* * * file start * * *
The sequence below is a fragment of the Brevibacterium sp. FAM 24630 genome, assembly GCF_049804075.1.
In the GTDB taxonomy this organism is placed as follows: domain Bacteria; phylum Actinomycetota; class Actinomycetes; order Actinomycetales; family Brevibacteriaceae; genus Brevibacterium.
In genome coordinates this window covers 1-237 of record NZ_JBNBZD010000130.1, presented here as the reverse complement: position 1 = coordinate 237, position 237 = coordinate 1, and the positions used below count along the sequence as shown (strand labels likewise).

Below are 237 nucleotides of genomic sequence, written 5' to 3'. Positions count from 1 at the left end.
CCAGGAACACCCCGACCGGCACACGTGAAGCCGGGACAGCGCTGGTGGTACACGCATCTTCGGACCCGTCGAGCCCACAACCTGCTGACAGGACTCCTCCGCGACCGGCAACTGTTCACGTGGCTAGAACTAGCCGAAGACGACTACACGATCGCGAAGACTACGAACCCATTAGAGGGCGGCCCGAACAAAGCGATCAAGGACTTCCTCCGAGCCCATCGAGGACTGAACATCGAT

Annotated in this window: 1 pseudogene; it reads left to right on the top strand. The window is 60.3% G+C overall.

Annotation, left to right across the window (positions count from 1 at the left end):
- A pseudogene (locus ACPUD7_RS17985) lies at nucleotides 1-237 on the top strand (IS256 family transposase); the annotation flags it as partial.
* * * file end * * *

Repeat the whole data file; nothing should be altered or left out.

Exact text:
The sequence below is a fragment of the Brevibacterium sp. FAM 24630 genome, assembly GCF_049804075.1.
In the GTDB taxonomy this organism is placed as follows: domain Bacteria; phylum Actinomycetota; class Actinomycetes; order Actinomycetales; family Brevibacteriaceae; genus Brevibacterium.
In genome coordinates this window covers 1-237 of record NZ_JBNBZD010000130.1, presented here as the reverse complement: position 1 = coordinate 237, position 237 = coordinate 1, and the positions used below count along the sequence as shown (strand labels likewise).

Below are 237 nucleotides of genomic sequence, written 5' to 3'. Positions count from 1 at the left end.
CCAGGAACACCCCGACCGGCACACGTGAAGCCGGGACAGCGCTGGTGGTACACGCATCTTCGGACCCGTCGAGCCCACAACCTGCTGACAGGACTCCTCCGCGACCGGCAACTGTTCACGTGGCTAGAACTAGCCGAAGACGACTACACGATCGCGAAGACTACGAACCCATTAGAGGGCGGCCCGAACAAAGCGATCAAGGACTTCCTCCGAGCCCATCGAGGACTGAACATCGAT

Annotated in this window: 1 pseudogene; it reads left to right on the top strand. The window is 60.3% G+C overall.

Annotation, left to right across the window (positions count from 1 at the left end):
- A pseudogene (locus ACPUD7_RS17985) lies at nucleotides 1-237 on the top strand (IS256 family transposase); the annotation flags it as partial.